The surrounding landscape is full of hills, red rocks, and crags — all of which spill into a giant bowl of a valley. When it comes to dramatically set major cities, it’s difficult to beat La Paz.
While the setting of La Paz is undeniably amazing, what really struck us was the city's mix of indigenous people, bustling market culture, and seemingly cosmopolitan caches of tall buildings. While other big cities in South America (e.g., Lima, Peru and Quito, Ecuador) have some of these features, La Paz seems to inimitably integrate it all.
Cochabamba and Chapare
Cochabamba doesn't qualify as our favorite city in Bolivia (watch out for your belongings in the market!), but it does serve as a jumping off point for the Chapare region and the Bolivian jungle.
Consider a visit to Inti Wari Yassi animal sanctuary near the town of Villa Tunari in Chapare. Hang out with monkeys and other animals rescued from circuses or donated by people who realized that taking care of a full-sized bear is no easy feat. If you have some time, you can volunteer at the sanctuary as well. Word has it that they are short on staff.
Chapare also serves as Bolivia's coca leaf production center. You may or may not see any coca growers during your visit, but it’s interesting to understand how the cocaine production lifecycle begins in a place like this.
Salt Flats and High Deserts
If your time in Bolivia is limited, get on down to Tupiza in the south and take a 4-day jeep tour across the high deserts and salt flats to Uyuni. The landscape is some of the most unique and beautiful we’ve come across on our three years on the road. Mother Nature really outdid herself here with a palette including red and green lakes, snow-white salt fields and azure blue skies.
Read the full story about our Salar de Uyuni tour .
From the moment we arrived in Bolivia, people raved about Sucre. Yes, it’s a pretty colonial city with white buildings, churches, and a central plaza reminiscent of Europe. However, when we consider Sucre, we don't find ourselves reaching for superlatives. It’s a comfortable city in which to spend a few days, cobble together a Thanksgiving meal, visit the excellent Museum of Indigenous Art, and perhaps stop by the Sunday indigenous market in nearby Tarabuco.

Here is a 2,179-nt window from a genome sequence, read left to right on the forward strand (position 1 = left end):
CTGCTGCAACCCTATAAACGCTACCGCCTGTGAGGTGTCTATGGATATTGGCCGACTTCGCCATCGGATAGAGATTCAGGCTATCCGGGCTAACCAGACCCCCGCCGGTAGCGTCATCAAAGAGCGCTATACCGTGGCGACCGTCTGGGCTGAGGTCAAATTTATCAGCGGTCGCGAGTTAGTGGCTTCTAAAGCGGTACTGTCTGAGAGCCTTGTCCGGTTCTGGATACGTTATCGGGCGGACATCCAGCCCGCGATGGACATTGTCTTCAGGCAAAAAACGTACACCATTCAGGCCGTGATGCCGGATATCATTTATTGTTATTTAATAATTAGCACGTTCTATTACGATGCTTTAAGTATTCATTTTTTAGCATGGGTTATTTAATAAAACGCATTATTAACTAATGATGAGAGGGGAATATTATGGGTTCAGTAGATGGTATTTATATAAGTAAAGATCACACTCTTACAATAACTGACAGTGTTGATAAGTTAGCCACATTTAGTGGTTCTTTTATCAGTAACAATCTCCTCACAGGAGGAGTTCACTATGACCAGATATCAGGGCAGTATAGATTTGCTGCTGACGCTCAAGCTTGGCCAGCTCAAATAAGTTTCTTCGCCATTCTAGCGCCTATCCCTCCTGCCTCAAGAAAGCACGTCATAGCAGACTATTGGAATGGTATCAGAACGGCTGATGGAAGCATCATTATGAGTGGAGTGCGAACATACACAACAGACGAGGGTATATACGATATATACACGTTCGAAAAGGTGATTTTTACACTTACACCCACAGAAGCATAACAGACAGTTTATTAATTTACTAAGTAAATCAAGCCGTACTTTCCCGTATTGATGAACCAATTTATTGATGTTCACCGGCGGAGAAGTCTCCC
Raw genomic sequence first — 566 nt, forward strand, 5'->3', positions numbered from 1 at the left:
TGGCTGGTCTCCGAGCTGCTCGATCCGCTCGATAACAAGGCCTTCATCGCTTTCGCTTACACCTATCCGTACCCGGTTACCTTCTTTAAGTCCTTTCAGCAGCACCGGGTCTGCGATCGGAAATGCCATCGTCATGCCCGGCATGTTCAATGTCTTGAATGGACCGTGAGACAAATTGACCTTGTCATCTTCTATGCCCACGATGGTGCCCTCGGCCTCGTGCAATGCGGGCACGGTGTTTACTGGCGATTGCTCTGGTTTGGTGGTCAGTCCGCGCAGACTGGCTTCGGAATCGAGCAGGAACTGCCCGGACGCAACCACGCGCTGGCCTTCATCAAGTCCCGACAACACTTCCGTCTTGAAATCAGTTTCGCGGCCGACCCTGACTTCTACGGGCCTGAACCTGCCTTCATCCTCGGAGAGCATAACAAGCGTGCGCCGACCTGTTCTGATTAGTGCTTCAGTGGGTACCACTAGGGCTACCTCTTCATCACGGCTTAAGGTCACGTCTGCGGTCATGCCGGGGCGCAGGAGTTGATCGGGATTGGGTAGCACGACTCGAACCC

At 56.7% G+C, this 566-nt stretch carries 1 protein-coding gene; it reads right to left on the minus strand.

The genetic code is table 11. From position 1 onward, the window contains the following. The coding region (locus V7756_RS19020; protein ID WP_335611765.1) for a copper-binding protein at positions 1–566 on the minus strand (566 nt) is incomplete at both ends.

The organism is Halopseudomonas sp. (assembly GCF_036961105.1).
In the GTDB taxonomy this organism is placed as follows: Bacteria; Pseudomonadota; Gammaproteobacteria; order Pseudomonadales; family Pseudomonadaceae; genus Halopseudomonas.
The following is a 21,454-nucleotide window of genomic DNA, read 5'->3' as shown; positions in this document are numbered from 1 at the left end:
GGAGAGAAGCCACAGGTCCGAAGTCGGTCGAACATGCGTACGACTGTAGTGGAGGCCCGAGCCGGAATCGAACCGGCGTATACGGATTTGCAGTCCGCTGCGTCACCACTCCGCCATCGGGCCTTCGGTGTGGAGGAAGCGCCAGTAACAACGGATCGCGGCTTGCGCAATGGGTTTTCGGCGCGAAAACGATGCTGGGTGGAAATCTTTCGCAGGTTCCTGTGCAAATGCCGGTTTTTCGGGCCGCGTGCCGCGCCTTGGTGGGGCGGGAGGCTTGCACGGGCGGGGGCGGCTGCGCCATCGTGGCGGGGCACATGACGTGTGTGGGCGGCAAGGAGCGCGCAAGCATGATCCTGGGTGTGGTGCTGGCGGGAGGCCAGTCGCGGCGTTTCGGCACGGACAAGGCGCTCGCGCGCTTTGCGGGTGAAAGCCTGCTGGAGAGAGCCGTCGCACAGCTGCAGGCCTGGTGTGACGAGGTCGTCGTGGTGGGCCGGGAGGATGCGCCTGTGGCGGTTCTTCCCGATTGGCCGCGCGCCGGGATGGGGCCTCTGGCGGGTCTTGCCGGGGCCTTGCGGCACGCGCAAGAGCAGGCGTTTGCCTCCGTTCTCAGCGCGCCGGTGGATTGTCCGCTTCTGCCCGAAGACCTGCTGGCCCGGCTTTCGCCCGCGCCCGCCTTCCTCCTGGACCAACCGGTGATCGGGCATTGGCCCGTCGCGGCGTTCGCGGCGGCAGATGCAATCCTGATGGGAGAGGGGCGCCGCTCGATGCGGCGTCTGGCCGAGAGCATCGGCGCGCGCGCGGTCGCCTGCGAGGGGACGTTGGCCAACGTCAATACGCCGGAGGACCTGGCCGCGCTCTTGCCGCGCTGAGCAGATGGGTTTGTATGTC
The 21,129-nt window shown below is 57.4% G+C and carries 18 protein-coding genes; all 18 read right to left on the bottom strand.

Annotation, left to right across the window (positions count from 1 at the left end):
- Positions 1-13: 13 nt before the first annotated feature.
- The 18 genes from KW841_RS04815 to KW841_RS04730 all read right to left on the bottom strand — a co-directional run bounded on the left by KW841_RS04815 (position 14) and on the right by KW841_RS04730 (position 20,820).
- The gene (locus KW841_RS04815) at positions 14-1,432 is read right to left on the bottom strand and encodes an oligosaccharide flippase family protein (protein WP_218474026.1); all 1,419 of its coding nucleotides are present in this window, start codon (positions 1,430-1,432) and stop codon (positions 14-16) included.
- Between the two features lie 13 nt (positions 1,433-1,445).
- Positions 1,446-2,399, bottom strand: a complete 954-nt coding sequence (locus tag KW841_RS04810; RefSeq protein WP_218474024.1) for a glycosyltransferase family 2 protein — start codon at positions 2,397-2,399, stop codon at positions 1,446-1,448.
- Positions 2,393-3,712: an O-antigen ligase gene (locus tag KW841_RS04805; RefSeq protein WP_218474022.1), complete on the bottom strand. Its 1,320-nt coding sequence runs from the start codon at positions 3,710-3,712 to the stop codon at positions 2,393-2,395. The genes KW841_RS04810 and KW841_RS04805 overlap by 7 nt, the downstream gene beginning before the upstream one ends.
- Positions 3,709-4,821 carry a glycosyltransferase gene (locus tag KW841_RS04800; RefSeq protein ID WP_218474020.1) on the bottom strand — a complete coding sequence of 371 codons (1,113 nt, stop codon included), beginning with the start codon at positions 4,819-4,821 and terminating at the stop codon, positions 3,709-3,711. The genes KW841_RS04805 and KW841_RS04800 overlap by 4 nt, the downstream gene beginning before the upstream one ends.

Note: In Tarabuco, be careful with your camera; locals are decidedly photo-unfriendly. Although we enjoyed our visit and emerged unscathed, fellow travelers had tomatoes and rocks thrown at them when they brought out their cameras.
Locals will remind you that nearby Potosi was once larger, richer and more famous than either London or Paris. 500 years later, the mines still operate and attract travelers. The mine tour is by no means upbeat (it's not intended to be), but offers an opportunity to see and experience the conditions that miners subject themselves to on a daily basis. The whole experience is a window onto their lives, dreams and fears.
If the thin air and indigenous Andean communities of the altiplano leave you light-headed, may we suggest a visit to the southern Bolivian city of Tarija for a vacation from your vacation?
Although Tarija may not feature any particularly notable sights, its friendliness, laid-back attitude, wine culture and attention to food makes it feel downright Mediterranean (minus the beach). Recharge your batteries by hanging out with people like this: